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Statewide LG EE Best Practices: Weekly Update


The wEEkly Update

For Local Governments and their partners

February 05, 2018


News



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Resources and Opportunities
SEEC GHG Inventory Cohort Training for Local Governments
Advanced Energy Design Guide for K-12 Schools Pursuing Zero Energy
Report: Using Intelligent Efficiency to Collect and Analyze Non-energy Benefits Information
NOAA Environmental Literacy Grants
Find more resources and opportunities



Job Announcements



Upcoming events
2018 National Association of State Energy Officials Energy Policy Outlook Conference - Feb 6-9
2018 EPIC Symposium: Accelerating Clean Energy Innovation - Feb 7
Webinar: Using Data to Drive Low Income Energy Solutions: DOE Tool Demo and Case Studies - Feb 8
California Energy Efficiency Coordinating Committee Meeting: Feb. 15-1
Grid Modernization Webinar Series: Feb. 20 & Mar. 20

2nd Annual San Joaquin Valley Clean Transportation Summit - Mar 14-15
Yosemite Policymakers Conference - Mar 15-18
2018 Business of Clean Energy Symposium - June 4-5
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The wEEkly update for Local Governments and their partners.

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Local Government Energy Efficiency Best Practices Coordinator
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Sacramento, CA 95814

Learn how to stay safe and save energy while traveling this winter

The weather has a habit of changing pretty quickly, especially during the winter season. Powerful winter storms driven by jet streams that often exceed 200 mph can bring copious amounts of snow and ice, along with blowing snow and whiteout conditions. In some cases the temperature can drop over 50 degrees in a matter of hours.We are here to help guide you safety and conservation this winter.




Being aware of the weather conditions when traveling is crucial to ensuring a safe journey. According to the Department of Transportation, each year 24 percent of weather-related vehicle crashes occur on snowy, slushy, or icy pavement and 15 percent happen during snowfall or sleet. Over 1,300 people are killed and more than 116,800 people are injured in vehicle crashes on snowy, slushy, or icy pavement annually.
Of course, there are several steps you can take to avoid being caught unaware on the road in a hazardous winter event as well as conserve.
  • Utilize your local National Weather Service office: Fast-changing weather conditions happen just as described – fast! Just because it’s sunny and clear when you depart doesn’t mean it will stay that way for the duration of your trip. Make sure to check the hourly conditions at your local NWS office.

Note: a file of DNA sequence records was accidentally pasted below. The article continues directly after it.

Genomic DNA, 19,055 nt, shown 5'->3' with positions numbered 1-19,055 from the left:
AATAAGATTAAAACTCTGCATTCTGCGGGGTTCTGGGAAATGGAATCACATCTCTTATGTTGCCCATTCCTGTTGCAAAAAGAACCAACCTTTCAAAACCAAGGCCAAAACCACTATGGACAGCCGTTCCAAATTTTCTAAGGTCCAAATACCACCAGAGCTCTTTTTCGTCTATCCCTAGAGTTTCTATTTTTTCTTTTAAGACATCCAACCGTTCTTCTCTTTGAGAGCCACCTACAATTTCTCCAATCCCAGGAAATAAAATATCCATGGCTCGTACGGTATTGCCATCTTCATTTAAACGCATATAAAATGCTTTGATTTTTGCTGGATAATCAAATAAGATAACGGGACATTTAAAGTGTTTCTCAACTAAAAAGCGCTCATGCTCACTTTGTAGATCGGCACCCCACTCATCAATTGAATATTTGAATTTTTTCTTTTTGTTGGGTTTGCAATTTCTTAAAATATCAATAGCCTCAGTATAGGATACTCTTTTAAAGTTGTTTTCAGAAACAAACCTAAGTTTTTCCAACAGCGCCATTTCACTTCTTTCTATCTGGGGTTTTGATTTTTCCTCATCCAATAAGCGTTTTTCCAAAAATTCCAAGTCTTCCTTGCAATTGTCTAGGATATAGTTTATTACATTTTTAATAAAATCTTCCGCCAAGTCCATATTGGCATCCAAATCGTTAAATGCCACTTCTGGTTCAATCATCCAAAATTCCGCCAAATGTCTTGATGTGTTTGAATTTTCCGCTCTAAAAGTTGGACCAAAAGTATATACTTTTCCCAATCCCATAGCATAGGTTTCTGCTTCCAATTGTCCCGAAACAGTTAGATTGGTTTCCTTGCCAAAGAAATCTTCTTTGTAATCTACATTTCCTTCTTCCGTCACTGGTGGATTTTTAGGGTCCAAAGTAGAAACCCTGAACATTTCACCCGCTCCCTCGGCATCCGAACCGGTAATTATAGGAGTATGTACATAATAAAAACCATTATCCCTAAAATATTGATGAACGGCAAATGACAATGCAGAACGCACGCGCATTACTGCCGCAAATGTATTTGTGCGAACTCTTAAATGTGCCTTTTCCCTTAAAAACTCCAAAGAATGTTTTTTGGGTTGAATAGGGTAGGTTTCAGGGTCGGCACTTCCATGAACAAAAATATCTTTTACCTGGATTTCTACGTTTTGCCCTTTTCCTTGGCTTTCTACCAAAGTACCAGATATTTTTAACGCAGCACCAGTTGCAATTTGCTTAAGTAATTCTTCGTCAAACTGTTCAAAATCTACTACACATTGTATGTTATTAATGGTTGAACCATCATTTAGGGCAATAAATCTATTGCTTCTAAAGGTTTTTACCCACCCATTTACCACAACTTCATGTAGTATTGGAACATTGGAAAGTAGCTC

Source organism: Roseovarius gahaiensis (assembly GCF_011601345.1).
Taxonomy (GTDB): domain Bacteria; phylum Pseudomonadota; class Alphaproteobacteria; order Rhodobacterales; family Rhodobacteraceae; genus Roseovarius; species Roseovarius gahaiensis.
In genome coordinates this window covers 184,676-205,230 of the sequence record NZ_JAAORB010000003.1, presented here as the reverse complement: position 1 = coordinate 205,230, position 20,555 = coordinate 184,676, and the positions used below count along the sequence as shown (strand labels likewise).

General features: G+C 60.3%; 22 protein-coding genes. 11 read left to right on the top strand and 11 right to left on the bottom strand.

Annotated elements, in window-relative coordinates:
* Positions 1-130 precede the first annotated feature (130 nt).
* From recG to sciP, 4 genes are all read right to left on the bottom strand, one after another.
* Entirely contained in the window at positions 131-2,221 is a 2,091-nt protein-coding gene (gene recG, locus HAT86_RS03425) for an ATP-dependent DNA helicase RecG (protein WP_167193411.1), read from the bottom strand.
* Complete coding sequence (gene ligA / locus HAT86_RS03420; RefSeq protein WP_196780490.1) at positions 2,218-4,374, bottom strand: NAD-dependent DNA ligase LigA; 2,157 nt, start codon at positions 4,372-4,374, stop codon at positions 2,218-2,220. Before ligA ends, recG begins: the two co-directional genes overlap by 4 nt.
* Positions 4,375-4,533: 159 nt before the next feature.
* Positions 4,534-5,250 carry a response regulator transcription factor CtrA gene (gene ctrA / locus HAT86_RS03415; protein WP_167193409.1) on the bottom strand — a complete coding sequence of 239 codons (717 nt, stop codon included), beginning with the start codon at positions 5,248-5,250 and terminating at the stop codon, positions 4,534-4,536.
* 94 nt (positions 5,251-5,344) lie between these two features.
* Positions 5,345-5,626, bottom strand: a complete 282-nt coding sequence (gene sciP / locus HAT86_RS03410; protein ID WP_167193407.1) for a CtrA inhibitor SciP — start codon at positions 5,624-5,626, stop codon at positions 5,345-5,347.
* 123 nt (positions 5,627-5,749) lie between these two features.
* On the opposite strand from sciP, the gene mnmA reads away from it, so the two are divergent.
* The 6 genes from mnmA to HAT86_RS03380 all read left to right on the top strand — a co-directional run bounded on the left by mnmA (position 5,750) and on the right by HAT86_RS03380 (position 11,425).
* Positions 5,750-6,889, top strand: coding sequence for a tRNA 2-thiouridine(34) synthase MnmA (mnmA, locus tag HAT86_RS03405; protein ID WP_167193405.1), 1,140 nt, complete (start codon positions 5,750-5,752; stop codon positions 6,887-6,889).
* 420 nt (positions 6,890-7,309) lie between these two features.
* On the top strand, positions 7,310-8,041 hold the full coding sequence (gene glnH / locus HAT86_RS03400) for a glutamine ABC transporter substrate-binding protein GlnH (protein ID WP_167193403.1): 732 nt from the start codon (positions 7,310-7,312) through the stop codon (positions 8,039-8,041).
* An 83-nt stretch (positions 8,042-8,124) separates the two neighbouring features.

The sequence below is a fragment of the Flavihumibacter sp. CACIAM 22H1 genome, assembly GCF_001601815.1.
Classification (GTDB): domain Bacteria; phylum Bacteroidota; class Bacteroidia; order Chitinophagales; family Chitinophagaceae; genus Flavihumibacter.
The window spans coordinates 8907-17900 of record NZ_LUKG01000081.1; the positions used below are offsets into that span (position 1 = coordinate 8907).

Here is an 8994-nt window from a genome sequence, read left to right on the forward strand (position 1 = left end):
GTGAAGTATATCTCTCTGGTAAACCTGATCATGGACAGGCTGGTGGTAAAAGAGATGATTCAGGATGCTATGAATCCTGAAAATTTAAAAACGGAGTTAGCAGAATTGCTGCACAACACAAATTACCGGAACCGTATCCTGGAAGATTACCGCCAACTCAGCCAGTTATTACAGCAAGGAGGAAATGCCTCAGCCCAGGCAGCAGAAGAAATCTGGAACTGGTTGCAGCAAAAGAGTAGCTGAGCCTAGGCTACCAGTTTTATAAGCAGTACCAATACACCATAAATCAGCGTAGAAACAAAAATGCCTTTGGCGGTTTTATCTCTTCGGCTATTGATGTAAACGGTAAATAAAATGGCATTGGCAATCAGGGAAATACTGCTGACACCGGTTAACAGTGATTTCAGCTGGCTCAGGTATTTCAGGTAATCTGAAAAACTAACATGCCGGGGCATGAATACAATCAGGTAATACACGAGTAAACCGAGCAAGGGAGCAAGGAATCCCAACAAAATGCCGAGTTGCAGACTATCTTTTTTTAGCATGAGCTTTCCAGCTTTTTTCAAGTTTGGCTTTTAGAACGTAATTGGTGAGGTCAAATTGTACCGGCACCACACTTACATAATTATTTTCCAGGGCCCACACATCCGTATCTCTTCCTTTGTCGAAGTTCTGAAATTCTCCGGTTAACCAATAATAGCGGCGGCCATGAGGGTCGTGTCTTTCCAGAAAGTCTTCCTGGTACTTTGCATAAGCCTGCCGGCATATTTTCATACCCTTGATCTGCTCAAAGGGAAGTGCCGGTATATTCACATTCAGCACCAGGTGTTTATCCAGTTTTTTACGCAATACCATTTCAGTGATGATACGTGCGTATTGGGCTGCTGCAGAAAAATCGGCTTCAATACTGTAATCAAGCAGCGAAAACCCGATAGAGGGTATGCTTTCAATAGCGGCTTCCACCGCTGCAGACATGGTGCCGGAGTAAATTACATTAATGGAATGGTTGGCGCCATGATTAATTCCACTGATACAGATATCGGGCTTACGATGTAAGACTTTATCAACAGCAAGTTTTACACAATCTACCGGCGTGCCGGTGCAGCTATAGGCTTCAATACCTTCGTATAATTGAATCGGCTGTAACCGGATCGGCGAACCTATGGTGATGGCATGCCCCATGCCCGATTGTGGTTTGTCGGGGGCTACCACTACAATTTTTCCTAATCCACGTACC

• Check the road conditions along your route: Weather conditions often change quickly when you travel through locations with varying landscapes. Be sure to check the current road conditions and updated alerts or advisories for the roads and highways you will be traveling on. This site contains a comprehensive list of current road conditions listed by state.
  • Stay mobile in your mobile: Having access to the most up-to-date weather warnings and advisory information is now easier than ever. Wherever you are, you can get the local weather forecast from the National Weather Service with one click on your home screen by visiting mobile.weather.gov and bookmark it to your phone. Make sure that you have the latest weather news and information on the go so you can stay on top of fast-changing winter weather conditions.
  • Winterize your vehicle: No one likes encountering car problems at any point during the year. But fast-changing and harsh winter conditions can be particularly brutal on your vehicle. Take a look at this checklist provided by the National Highway Traffic Safety Administration for some tips on preparing your car for the winter.
  • Follow Speed Limits: Improve fuel efficiency by around 15 percent by driving at 55 mph rather than 65 mph.
  • Check your tire pressure: Regularly check your tire pressure. Having under inflated tires can waste gas and cause more air pollution.
  • Get out of icy situations: Bring sand or kitty litter in your trunk to get out possible icy situations. 
  • Antifreeze check-up: Make sure to use antifreeze that contains propylene glycol instead of ethylene glycol. You will help wildlife by switching since antifreeze attracts animals with its sweet smell. 
  • Have a winter weather emergency kit: Like your mother always said, “It’s better to be safe than sorry”. Even with full preparation, surprises are bound to happen with weather conditions. Make sure Mother Nature doesn’t catch you off guard by having some basic winter weather tools packed in your car at all times. Check out some of the items you should consider bringing along with this list provided by ready.gov.
Getting Traction: Tips for Travelling in Winter Weather